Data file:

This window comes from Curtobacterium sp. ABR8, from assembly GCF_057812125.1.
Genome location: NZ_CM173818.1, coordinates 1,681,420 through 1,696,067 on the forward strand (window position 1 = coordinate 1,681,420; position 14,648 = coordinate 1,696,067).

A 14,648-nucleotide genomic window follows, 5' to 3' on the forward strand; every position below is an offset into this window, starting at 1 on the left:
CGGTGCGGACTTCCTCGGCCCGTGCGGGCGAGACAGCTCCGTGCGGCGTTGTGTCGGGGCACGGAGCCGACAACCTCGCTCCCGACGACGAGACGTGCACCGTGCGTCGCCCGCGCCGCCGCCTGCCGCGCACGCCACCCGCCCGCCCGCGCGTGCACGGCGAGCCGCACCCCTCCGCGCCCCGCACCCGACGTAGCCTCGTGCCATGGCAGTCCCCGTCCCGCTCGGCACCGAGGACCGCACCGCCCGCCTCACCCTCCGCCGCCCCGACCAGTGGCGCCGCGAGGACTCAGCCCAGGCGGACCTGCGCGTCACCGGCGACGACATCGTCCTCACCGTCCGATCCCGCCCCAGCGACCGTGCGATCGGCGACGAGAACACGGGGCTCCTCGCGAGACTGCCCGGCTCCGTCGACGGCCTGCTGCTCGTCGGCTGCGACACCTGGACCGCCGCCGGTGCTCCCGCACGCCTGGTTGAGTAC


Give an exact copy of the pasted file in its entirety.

This window comes from Curtobacterium sp. ABR8, from assembly GCF_057812125.1.
Genome location: NZ_CM173818.1, coordinates 1,681,420 through 1,696,067 on the forward strand (window position 1 = coordinate 1,681,420; position 14,648 = coordinate 1,696,067).

A 14,648-nucleotide genomic window follows, 5' to 3' on the forward strand; every position below is an offset into this window, starting at 1 on the left:
CGGTGCGGACTTCCTCGGCCCGTGCGGGCGAGACAGCTCCGTGCGGCGTTGTGTCGGGGCACGGAGCCGACAACCTCGCTCCCGACGACGAGACGTGCACCGTGCGTCGCCCGCGCCGCCGCCTGCCGCGCACGCCACCCGCCCGCCCGCGCGTGCACGGCGAGCCGCACCCCTCCGCGCCCCGCACCCGACGTAGCCTCGTGCCATGGCAGTCCCCGTCCCGCTCGGCACCGAGGACCGCACCGCCCGCCTCACCCTCCGCCGCCCCGACCAGTGGCGCCGCGAGGACTCAGCCCAGGCGGACCTGCGCGTCACCGGCGACGACATCGTCCTCACCGTCCGATCCCGCCCCAGCGACCGTGCGATCGGCGACGAGAACACGGGGCTCCTCGCGAGACTGCCCGGCTCCGTCGACGGCCTGCTGCTCGTCGGCTGCGACACCTGGACCGCCGCCGGTGCTCCCGCACGCCTGGTTGAGTAC